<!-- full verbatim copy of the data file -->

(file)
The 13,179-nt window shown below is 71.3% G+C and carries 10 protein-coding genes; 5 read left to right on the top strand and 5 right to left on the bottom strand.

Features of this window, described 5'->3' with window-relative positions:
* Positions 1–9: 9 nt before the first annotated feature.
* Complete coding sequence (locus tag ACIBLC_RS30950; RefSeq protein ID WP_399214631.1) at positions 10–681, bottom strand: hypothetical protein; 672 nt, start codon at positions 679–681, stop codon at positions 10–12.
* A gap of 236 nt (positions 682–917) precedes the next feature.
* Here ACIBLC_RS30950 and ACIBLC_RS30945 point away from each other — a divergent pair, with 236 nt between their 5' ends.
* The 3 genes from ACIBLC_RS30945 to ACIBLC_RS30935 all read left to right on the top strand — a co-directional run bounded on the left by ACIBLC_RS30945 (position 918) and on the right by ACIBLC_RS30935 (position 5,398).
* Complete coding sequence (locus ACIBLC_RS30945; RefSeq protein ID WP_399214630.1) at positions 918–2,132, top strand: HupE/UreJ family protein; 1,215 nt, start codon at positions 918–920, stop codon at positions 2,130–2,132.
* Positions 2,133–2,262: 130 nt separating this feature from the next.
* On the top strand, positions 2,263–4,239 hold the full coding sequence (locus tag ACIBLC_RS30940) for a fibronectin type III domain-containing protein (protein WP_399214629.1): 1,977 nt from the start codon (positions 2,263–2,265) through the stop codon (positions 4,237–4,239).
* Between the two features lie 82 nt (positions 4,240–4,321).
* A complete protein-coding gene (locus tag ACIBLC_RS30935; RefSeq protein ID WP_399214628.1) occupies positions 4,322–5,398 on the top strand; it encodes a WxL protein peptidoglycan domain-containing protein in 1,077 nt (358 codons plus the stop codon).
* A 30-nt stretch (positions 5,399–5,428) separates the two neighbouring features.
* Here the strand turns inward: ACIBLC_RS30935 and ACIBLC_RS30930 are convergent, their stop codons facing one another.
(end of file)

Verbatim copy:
The 13,179-nt window shown below is 71.3% G+C and carries 10 protein-coding genes; 5 read left to right on the top strand and 5 right to left on the bottom strand.

Features of this window, described 5'->3' with window-relative positions:
* Positions 1–9: 9 nt before the first annotated feature.
* Complete coding sequence (locus tag ACIBLC_RS30950; RefSeq protein ID WP_399214631.1) at positions 10–681, bottom strand: hypothetical protein; 672 nt, start codon at positions 679–681, stop codon at positions 10–12.
* A gap of 236 nt (positions 682–917) precedes the next feature.
* Here ACIBLC_RS30950 and ACIBLC_RS30945 point away from each other — a divergent pair, with 236 nt between their 5' ends.
* The 3 genes from ACIBLC_RS30945 to ACIBLC_RS30935 all read left to right on the top strand — a co-directional run bounded on the left by ACIBLC_RS30945 (position 918) and on the right by ACIBLC_RS30935 (position 5,398).
* Complete coding sequence (locus ACIBLC_RS30945; RefSeq protein ID WP_399214630.1) at positions 918–2,132, top strand: HupE/UreJ family protein; 1,215 nt, start codon at positions 918–920, stop codon at positions 2,130–2,132.
* Positions 2,133–2,262: 130 nt separating this feature from the next.
* On the top strand, positions 2,263–4,239 hold the full coding sequence (locus tag ACIBLC_RS30940) for a fibronectin type III domain-containing protein (protein WP_399214629.1): 1,977 nt from the start codon (positions 2,263–2,265) through the stop codon (positions 4,237–4,239).
* Between the two features lie 82 nt (positions 4,240–4,321).
* A complete protein-coding gene (locus tag ACIBLC_RS30935; RefSeq protein ID WP_399214628.1) occupies positions 4,322–5,398 on the top strand; it encodes a WxL protein peptidoglycan domain-containing protein in 1,077 nt (358 codons plus the stop codon).
* A 30-nt stretch (positions 5,399–5,428) separates the two neighbouring features.
* Here the strand turns inward: ACIBLC_RS30935 and ACIBLC_RS30930 are convergent, their stop codons facing one another.